Seattle rockers The Drowns are gearing up to unleash their latest salvo of blue-collar punk rock ’n roll: Blacked Out. Returning to the studio for this LP with longtime producer Ted Hutt (Dropkick MurphysFlogging MollyThe Gaslight Anthem), Opening your new record with a track entitled ‘Banger’ and loosely modelling it around The Glitter Band it better bloody well be a ‘Banger’. It certainly sets the tone for what’s to come with a collection of songs that fuse their varied influences really well.

From the boogie-woogie shuffle roots of original 50s rock ’n roll, to the strutting swagger of 70s glam & “bovver rock,” to the gritty anthemic street punk its a pretty decent gene pool to dip those toes in. Single ‘Ketamine & Cola’ is up next and the sunshine Rock n Roll glam stomp rushes through the speakers. It’s catchy, Bright and one to sing along to for sure. The melodies and backing vocals are screaming out lifting the first few tracks as ‘Dynamite’ is like Mud never went away even if it is a brave move having a cover so early in the record but hell why not throw you a curve ball.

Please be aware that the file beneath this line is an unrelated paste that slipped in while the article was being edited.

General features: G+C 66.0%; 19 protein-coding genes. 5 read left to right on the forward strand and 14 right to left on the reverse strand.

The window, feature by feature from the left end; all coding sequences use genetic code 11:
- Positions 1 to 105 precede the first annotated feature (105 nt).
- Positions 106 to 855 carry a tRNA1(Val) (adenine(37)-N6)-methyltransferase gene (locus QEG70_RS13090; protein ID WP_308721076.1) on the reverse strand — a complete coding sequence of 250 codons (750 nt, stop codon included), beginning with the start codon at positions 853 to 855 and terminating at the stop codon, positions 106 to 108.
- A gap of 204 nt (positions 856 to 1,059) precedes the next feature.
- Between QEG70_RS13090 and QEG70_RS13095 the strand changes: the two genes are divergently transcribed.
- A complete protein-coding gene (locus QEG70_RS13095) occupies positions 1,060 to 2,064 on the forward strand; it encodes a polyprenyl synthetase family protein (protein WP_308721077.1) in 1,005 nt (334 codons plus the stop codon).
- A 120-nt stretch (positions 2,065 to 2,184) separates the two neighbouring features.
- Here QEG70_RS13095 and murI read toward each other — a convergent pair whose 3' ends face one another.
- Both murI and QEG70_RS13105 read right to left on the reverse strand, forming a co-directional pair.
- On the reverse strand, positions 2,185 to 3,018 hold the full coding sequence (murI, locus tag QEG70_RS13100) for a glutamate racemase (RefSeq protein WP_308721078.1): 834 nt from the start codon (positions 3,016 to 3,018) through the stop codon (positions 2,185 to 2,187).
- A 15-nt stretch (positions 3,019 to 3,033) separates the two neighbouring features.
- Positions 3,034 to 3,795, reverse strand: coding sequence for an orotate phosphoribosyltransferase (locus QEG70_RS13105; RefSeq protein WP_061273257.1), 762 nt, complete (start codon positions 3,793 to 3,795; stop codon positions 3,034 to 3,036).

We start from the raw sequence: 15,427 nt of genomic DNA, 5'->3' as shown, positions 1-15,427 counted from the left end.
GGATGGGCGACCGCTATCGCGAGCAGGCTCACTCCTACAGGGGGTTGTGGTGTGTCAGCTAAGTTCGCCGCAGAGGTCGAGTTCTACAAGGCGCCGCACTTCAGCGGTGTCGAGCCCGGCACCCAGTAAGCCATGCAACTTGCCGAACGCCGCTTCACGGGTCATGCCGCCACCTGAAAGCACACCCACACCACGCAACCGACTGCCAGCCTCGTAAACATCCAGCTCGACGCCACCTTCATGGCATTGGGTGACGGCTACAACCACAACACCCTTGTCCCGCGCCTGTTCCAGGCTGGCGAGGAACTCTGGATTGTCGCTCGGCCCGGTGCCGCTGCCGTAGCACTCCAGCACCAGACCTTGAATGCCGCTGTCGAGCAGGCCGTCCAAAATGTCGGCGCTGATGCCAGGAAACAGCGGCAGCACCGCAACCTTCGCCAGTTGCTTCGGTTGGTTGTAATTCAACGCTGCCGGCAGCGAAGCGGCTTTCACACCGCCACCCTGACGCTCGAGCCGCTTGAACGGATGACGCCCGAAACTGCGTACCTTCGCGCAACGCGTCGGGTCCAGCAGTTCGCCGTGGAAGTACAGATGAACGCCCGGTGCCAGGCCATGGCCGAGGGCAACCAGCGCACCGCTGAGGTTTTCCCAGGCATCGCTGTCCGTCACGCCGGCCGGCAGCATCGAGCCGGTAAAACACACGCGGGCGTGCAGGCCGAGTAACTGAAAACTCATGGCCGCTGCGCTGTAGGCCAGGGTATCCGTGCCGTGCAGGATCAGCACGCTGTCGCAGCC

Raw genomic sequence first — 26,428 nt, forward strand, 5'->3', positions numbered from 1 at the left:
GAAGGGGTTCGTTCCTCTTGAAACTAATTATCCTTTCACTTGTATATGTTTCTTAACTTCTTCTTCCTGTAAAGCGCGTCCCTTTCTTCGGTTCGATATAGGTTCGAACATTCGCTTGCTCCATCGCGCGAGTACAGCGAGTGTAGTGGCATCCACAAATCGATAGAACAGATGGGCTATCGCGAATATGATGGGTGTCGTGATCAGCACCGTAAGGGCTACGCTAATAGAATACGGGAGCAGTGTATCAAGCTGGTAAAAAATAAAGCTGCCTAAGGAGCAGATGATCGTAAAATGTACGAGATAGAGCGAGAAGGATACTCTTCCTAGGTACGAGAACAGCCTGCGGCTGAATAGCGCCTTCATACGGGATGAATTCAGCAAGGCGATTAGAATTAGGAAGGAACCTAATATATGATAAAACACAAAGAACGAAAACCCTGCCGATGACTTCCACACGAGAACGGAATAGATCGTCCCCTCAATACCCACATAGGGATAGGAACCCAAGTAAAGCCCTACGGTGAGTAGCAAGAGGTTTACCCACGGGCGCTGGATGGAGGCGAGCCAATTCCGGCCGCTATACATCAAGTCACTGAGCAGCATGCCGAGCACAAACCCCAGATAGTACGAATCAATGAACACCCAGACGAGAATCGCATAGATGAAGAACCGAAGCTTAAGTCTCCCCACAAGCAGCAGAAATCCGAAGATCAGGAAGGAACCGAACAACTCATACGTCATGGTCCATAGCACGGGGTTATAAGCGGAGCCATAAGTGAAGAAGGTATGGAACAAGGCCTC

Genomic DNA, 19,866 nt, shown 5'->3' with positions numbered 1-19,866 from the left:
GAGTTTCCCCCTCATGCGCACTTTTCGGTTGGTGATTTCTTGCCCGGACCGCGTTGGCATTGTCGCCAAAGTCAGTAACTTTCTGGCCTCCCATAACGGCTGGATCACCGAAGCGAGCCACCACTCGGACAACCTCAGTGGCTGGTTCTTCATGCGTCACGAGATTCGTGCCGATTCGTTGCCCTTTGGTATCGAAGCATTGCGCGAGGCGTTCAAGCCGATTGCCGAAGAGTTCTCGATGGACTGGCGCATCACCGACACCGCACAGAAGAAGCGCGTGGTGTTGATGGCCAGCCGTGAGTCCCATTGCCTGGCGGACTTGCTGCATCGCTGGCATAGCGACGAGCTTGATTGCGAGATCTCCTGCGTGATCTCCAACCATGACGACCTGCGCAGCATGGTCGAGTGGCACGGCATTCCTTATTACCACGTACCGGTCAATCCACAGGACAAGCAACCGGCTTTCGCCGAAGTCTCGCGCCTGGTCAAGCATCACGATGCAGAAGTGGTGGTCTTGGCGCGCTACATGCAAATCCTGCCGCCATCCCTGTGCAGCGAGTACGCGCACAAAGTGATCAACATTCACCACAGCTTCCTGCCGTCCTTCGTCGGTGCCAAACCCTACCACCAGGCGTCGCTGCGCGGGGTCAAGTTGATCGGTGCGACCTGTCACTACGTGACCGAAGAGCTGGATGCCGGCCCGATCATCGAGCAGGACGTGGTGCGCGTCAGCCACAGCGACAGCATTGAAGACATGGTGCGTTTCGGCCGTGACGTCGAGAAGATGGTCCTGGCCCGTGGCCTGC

With working-class street punk lyrics aplenty it touches on plenty of genres and unifies the lot of em. Chest-beating working-class rock n roll is right where this record is at. The title track is upbeat and made for playing live. really good song. Lucky for the punters they love touring so the chances of seeing these songs in their natural habitat is decent.

I particularly enjoyed ‘Yob On The Rampage’ its where you imagine it to be going by the progression of this record so far. It’s like Slade Griffin on some harder rock but with a good hook and a party in mind. It’s not rocket science and they’re not reinventing the wheel just rolling with it and having a blast and that transfers into a well-rounded rock solid record.

‘1979 Trans Am’ is the embodiment of their approach to making this record and they’ve nailed a good time in three minutes. If I’m being honest this record gets stronger and stronger with the second half of songs are warmed up and cruising and the sound of a band enjoying where they’re at and killing it.

To finish off the record they do kick back and roll out the ole barroom joanna for one last late night sing-a-long on ‘Born To Die In NYC’ and keeping it simple with no breakout or big guitar solo it’s a fine mellow moment to put a full stop on a strong record. Don’t take my word for it. Hit it up and get the beers in, you can thank me later.

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Author: Dom Daley